This blog is part 1 of a 5-part series based on our whitepaper, “Control vs. Customization in Wealth Management: Advisor Discretion Doesn’t Have to be a Zero-Sum Game.”
The ability to customize has been a game-changer for many industries. For advisors, having the flexibility to create client-customized portfolios not only drives growth, but can help set your clients up for long-term success. This level of customization and control is available to advisors through what we’ve coined “Discretionary Portfolio Management (DPM).
Broadly defined, these are the fee-based discretionary advisory programs where financial advisors and their associated team act as money managers for their clients. In the standard Rep-as-Portfolio-Manager program, the advisor takes full responsibility for selecting and implementing a client’s investment portfolio, but there are variations depending on where the programs are hosted.
Advisors want discretion, customization
Higher levels of discretion and customization are often credited with helping advisors grow their business by winning larger and more complex wealth management clients traditionally serviced by family offices or boutique RIAs. In many of these complex wealth management clients, the normal guardrails set up by the home office can have a negative effect on the client’s overall portfolio.
Without the flexibility they need, advisors may see themselves as less-competitive and, subsequently, growth-constrained. In other cases, we have advisors frustrated when their firm’s rules force them to do the wrong thing for clients, such as forcing inappropriate allocations or trades.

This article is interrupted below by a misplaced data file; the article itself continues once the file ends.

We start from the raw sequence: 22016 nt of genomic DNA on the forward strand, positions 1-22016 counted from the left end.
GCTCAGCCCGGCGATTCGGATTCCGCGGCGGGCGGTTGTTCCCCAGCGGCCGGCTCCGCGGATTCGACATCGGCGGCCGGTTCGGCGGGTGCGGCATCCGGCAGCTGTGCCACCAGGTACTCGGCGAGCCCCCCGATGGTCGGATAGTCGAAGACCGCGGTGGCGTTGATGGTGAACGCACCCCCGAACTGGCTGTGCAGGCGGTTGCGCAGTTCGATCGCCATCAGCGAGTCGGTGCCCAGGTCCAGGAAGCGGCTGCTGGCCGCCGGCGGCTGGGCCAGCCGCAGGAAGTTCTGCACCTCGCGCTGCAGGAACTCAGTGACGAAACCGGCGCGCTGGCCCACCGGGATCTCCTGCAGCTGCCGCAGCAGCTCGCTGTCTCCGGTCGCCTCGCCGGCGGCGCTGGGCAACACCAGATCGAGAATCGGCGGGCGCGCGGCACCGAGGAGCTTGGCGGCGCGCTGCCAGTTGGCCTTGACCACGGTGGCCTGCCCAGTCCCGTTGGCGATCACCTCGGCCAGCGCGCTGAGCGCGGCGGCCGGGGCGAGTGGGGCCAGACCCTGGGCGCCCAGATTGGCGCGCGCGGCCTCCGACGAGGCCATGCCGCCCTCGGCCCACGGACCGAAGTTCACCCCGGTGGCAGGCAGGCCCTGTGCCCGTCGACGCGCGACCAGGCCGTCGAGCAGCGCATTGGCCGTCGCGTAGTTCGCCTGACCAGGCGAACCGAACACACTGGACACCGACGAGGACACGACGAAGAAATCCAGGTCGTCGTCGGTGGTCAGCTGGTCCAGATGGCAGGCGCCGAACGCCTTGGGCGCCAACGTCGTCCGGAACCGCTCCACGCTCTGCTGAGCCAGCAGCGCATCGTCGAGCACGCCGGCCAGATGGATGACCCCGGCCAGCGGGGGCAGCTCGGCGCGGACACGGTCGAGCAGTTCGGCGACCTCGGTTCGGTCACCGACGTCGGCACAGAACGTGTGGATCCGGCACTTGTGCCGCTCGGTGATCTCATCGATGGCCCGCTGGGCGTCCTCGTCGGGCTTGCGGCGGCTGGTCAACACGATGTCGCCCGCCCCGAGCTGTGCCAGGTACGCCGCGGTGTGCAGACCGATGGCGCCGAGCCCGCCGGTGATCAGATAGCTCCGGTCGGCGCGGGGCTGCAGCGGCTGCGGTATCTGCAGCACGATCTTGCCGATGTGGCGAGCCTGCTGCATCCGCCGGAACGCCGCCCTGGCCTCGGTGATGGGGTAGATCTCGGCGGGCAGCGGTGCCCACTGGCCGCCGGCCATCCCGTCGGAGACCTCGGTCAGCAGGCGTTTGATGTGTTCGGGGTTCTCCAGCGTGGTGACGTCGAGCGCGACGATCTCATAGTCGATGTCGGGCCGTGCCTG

DPM is a recruiting and retention tool for firms
Because of this, the DPM offering has become a top selling point for attracting advisors onto sponsor platforms as well as a bulwark against advisor attrition. In nearly all of our conversations we had while writing the report, executives were allocating resources and attention to expanding these DPM programs.
Growth comes at a cost
However, increased advisor discretion may come at a cost for firms.
Where model-based portfolios are centrally-managed and carefully tended to, DPM portfolios are generally left to the whims and management process of their advisor. This can mean serious risks like company concentrations, portfolio drift, performance inconsistencies, and compliance issues can get out of control without anyone knowing about it until it’s too late. Without the right tools to ensure a proper mix of customization and control/oversight, these risks have led to the clamping down of advisor control and flexibility in some firms.
Balancing the needs of the home office and advisors
At the end of the day, DPM programs are primed to become the future of wealth management. We encourage you to download the full report where we take a deep dive into this trend, define and sift through the nuances, drivers, frustrations, and identify best practices around implementing DPM programs.
Stay tuned for our next entry in this series, where we’ll explore the spectrum of discretion for balancing the demand for customization with the need for control. You can also download the full report here.